The 7 Best Kept Secrets for Email Productivity

Email Productivity

“Email produc­ti­vity” – to some this may sound like an oxymoron or an office myth. People often complain about messages that have been “swal­lowed up” by their inboxes, and instead of using built-in email produc­ti­vity features to find said message, they ask the sender to resend it, further adding to the land­fill of unpro­duc­tive time wastage. Where did this problem origi­nate from? Can email still be used as a produc­tive tool in today’s modern busi­ness land­scape, and if so what can we do to improve email productivity?

Accor­ding to McKinsey Global Institute’s Michael Chui, the average employee spends 28% of their work­week reading and answe­ring emails. Another 20% of time is spent looking for internal infor­ma­tion, or trying to locate the best person to handle a specific task or issue. Chui proposes that compa­nies instead opt for social tech­no­logy to be used intern­ally, as it produces a searchable record of know­ledge, which can reduce the time employees spend sear­ching for internal data by up to 35% and at the same time improve colla­bo­ra­tion. In the report, Chui and his rese­arch part­ners clarify that social tech­no­logy is not a plat­form, but rather a func­tion that allows inter­ac­tion, colla­bo­ra­tion and content management.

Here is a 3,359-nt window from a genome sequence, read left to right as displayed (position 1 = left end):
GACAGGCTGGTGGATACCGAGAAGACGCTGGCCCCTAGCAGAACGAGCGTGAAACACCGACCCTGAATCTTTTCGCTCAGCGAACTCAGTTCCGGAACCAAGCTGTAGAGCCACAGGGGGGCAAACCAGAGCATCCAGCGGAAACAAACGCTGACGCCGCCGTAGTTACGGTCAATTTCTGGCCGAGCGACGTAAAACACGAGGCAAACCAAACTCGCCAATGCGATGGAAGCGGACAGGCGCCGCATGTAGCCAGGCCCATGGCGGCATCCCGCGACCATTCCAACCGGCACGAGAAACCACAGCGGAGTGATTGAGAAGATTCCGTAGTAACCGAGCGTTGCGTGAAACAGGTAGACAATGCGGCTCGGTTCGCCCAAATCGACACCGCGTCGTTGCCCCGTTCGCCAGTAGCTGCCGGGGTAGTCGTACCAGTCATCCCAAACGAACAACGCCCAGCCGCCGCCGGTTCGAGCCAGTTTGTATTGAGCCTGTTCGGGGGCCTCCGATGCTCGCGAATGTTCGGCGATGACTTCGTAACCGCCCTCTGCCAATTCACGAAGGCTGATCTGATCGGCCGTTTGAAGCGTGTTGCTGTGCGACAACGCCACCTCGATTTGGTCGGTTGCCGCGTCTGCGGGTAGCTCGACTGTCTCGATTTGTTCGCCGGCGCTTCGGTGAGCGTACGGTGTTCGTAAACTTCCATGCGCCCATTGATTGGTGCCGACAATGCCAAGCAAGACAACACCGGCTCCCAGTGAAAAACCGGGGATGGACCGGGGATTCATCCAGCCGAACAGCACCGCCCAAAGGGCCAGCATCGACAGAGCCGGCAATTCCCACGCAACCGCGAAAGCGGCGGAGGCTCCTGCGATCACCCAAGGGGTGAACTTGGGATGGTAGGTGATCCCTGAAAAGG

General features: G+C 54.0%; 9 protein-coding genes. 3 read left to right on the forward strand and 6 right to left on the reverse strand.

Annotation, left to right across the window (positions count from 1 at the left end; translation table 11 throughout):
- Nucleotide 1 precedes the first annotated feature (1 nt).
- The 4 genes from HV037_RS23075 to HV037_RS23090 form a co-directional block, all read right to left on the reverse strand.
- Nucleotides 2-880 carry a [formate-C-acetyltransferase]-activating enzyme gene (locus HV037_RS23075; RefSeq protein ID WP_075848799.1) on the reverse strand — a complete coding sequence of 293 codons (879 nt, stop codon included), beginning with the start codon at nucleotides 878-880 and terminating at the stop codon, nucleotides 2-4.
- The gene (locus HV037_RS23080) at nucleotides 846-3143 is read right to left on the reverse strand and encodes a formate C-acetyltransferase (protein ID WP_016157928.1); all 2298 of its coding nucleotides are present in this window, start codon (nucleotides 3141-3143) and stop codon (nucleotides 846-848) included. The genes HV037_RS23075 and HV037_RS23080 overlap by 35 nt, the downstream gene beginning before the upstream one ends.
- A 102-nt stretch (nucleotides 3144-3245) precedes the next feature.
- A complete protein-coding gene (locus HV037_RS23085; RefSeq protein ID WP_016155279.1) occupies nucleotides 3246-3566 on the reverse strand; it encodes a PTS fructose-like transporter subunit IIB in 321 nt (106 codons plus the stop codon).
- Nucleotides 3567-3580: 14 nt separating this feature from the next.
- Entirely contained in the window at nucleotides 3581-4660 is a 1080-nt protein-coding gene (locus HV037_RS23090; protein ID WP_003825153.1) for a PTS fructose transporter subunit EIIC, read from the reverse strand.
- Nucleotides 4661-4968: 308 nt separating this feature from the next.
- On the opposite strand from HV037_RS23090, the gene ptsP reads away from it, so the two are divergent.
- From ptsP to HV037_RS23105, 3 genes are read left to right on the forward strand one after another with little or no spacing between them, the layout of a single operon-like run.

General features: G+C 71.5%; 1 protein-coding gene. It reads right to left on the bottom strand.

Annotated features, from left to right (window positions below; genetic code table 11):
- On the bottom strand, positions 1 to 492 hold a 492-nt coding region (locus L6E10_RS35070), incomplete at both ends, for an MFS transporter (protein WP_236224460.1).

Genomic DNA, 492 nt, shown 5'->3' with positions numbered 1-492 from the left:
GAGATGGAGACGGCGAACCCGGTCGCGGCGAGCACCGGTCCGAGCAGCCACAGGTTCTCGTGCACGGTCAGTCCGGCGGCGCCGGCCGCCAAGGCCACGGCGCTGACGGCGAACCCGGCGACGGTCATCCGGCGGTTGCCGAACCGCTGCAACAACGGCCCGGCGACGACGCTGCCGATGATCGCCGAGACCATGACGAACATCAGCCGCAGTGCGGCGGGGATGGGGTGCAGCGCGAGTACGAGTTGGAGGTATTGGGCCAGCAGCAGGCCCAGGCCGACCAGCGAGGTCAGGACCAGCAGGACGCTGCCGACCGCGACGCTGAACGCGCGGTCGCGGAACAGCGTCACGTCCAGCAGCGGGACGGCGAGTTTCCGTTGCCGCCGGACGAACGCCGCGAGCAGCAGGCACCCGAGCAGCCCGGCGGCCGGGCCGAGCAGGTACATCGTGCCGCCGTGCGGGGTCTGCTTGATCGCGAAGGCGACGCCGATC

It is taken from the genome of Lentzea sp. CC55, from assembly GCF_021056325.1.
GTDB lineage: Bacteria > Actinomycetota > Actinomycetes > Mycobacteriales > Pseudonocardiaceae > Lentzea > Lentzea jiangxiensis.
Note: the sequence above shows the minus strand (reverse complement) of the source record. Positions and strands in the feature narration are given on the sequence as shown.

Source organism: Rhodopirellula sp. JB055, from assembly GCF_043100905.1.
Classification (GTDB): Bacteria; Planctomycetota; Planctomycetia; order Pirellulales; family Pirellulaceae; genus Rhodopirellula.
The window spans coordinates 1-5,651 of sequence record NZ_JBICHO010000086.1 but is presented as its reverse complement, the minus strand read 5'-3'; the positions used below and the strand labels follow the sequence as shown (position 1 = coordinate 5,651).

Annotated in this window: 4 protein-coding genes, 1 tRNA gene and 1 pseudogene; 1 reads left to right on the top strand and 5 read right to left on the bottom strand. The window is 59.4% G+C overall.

An example of social tech­no­logy would be the company’s employee portal or intranet, which is successfully used in many orga­ni­sa­tions today. Such a tool provides access to employees who need tools, infor­ma­tion, know­ledge and exper­tise when­ever, wherever. A study conducted by the Inter­na­tional Asso­cia­tion for Human Resource Infor­ma­tion Manage­ment (IHRIM) found that 75% of compa­nies who use employee portals deemed it mission-critical. Instead of having to bounce emails around to various team members, employees can simply consult cowor­kers via the intranet and obtain an answer right away. As a result, internal email commu­ni­ca­tion can be reduced, clients’ ques­tions can be answered right away and tasks can be moved from pending to complete in less time.

Email Productivity after Work Hours?

Professor of orga­ni­sa­tional psycho­logy and health at Lancaster Univer­sity, Sir Cary Cooper is concerned about the epidemic created by workers’ compul­sion to check work email after hours. He recom­mends that internal email be limited in favour of phone calls and face-to-face meetings. While he does not encou­rage IT depart­ments to shut down employers’ servers outside of office hours, he said that if emai­ling is impac­ting nega­tively on employees, it might well be neces­sary to employ such drastic measures in non-time critical environments.